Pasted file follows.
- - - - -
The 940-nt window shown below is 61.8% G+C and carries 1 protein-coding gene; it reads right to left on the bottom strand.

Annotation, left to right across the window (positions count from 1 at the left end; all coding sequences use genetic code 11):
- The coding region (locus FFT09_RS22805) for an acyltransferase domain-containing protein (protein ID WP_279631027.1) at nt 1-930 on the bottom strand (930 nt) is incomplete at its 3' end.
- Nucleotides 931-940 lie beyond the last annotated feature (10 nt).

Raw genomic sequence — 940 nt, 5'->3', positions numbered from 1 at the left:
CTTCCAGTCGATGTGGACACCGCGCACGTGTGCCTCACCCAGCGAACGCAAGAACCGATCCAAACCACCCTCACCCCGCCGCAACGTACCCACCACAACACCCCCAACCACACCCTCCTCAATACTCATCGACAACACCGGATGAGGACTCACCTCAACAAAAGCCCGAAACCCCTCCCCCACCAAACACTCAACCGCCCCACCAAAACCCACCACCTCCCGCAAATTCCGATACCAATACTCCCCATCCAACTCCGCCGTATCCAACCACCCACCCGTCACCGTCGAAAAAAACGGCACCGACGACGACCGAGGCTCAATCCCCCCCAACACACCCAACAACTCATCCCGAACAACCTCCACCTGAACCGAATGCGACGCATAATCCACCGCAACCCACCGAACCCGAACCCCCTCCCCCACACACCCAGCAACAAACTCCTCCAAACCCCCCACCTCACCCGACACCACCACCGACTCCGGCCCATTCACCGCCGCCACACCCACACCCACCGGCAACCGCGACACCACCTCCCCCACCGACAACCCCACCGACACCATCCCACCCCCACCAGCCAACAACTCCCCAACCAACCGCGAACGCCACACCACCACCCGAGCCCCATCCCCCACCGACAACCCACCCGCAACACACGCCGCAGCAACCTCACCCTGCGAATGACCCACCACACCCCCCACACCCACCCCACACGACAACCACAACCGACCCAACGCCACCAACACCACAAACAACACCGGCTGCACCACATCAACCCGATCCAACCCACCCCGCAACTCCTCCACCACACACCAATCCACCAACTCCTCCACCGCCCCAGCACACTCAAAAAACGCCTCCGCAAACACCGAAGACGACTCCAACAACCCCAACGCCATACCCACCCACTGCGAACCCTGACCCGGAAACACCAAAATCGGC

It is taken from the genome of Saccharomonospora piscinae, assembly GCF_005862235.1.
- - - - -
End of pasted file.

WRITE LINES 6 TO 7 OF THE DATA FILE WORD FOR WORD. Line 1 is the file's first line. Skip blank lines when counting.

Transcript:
CTTCCAGTCGATGTGGACACCGCGCACGTGTGCCTCACCCAGCGAACGCAAGAACCGATCCAAACCACCCTCACCCCGCCGCAACGTACCCACCACAACACCCCCAACCACACCCTCCTCAATACTCATCGACAACACCGGATGAGGACTCACCTCAACAAAAGCCCGAAACCCCTCCCCCACCAAACACTCAACCGCCCCACCAAAACCCACCACCTCCCGCAAATTCCGATACCAATACTCCCCATCCAACTCCGCCGTATCCAACCACCCACCCGTCACCGTCGAAAAAAACGGCACCGACGACGACCGAGGCTCAATCCCCCCCAACACACCCAACAACTCATCCCGAACAACCTCCACCTGAACCGAATGCGACGCATAATCCACCGCAACCCACCGAACCCGAACCCCCTCCCCCACACACCCAGCAACAAACTCCTCCAAACCCCCCACCTCACCCGACACCACCACCGACTCCGGCCCATTCACCGCCGCCACACCCACACCCACCGGCAACCGCGACACCACCTCCCCCACCGACAACCCCACCGACACCATCCCACCCCCACCAGCCAACAACTCCCCAACCAACCGCGAACGCCACACCACCACCCGAGCCCCATCCCCCACCGACAACCCACCCGCAACACACGCCGCAGCAACCTCACCCTGCGAATGACCCACCACACCCCCCACACCCACCCCACACGACAACCACAACCGACCCAACGCCACCAACACCACAAACAACACCGGCTGCACCACATCAACCCGATCCAACCCACCCCGCAACTCCTCCACCACACACCAATCCACCAACTCCTCCACCGCCCCAGCACACTCAAAAAACGCCTCCGCAAACACCGAAGACGACTCCAACAACCCCAACGCCATACCCACCCACTGCGAACCCTGACCCGGAAACACCAAAATCGGC

It is taken from the genome of Saccharomonospora piscinae, assembly GCF_005862235.1.